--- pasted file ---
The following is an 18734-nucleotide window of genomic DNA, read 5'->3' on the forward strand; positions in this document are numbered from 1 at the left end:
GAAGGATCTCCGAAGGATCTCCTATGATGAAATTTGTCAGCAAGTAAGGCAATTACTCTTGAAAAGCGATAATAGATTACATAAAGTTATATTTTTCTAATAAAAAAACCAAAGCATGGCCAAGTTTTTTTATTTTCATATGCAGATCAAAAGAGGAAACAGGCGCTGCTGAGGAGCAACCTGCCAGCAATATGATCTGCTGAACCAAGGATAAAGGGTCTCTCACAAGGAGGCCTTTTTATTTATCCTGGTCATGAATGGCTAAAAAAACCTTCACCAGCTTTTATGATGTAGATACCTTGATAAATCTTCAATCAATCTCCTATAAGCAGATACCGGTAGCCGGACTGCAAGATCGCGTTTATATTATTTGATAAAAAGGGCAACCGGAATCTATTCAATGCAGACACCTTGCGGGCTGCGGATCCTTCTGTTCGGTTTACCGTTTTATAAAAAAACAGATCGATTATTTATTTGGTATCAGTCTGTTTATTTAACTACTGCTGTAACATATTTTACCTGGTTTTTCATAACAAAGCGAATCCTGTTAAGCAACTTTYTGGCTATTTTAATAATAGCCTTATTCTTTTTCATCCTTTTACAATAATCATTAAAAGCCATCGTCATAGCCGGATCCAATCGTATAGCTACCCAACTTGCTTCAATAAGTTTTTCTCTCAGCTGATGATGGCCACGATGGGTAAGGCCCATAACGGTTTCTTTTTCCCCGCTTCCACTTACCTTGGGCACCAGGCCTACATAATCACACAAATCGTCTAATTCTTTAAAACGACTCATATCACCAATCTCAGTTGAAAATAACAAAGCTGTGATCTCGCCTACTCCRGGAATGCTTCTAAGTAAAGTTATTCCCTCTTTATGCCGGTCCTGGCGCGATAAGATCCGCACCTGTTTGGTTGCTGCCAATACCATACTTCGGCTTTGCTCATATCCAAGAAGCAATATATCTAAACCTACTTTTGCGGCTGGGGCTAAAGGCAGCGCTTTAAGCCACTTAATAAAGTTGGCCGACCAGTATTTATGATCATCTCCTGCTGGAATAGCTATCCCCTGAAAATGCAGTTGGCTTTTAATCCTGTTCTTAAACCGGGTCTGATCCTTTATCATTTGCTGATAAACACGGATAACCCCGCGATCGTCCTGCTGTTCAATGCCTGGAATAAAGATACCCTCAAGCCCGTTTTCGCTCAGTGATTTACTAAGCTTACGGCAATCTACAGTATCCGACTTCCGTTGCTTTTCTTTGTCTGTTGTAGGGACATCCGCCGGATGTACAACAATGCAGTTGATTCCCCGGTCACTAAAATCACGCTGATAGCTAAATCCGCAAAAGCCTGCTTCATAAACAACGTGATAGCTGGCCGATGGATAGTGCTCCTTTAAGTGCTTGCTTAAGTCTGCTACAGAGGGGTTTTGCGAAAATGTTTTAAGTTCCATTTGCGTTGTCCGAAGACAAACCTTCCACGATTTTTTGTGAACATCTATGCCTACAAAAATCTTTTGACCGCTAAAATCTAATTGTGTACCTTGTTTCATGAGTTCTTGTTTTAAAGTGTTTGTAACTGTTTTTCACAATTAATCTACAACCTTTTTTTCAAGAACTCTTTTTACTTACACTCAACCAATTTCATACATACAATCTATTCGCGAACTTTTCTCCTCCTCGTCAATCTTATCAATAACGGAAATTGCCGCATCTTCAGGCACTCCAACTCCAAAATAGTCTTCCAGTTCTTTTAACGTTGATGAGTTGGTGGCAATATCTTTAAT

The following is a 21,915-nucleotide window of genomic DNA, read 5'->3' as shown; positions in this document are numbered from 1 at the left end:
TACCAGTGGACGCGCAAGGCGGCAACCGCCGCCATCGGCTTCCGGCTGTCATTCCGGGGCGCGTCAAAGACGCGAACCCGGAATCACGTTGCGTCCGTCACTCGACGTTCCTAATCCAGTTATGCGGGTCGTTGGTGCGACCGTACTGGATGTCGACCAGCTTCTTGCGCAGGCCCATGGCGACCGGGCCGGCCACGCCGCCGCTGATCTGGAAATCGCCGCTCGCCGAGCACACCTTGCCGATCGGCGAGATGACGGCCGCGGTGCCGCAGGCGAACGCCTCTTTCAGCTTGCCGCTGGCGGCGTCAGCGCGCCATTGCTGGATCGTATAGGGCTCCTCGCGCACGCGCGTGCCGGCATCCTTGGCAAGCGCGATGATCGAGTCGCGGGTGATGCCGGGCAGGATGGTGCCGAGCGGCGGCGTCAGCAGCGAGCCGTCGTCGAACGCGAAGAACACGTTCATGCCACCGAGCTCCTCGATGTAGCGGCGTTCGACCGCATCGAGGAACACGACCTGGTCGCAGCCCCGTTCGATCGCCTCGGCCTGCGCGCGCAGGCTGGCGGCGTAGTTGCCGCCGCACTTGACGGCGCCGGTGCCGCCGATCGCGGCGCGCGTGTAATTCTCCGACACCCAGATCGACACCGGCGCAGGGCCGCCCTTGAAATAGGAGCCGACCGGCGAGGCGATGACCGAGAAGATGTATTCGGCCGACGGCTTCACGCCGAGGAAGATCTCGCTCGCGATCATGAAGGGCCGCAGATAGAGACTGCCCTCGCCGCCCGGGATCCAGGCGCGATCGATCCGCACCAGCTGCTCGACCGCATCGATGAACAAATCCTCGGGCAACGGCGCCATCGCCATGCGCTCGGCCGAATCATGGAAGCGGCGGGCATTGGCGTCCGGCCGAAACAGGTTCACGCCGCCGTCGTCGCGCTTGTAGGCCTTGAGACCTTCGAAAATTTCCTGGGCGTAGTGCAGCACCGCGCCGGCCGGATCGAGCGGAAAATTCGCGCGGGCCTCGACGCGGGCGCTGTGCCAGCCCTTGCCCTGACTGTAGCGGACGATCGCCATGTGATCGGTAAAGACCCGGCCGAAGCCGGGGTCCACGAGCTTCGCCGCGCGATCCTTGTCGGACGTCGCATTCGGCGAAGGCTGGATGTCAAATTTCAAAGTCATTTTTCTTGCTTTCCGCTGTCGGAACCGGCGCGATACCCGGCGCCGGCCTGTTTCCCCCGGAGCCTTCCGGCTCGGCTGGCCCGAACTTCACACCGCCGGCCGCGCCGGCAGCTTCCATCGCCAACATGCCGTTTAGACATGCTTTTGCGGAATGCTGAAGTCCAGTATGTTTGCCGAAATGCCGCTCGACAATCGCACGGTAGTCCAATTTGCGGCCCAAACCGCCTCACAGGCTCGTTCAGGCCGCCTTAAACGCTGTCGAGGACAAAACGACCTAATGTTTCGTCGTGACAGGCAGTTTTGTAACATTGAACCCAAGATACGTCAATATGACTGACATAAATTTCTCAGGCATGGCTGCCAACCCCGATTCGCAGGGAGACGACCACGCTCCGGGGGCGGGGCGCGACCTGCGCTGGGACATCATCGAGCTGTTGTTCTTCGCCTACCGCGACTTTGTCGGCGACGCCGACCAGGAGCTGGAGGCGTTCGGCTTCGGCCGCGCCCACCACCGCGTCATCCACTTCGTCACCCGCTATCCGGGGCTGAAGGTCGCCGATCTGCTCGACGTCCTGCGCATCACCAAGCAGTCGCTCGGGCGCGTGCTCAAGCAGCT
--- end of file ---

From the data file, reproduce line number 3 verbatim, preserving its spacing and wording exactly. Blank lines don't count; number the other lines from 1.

The following is a 21,915-nucleotide window of genomic DNA, read 5'->3' as shown; positions in this document are numbered from 1 at the left end: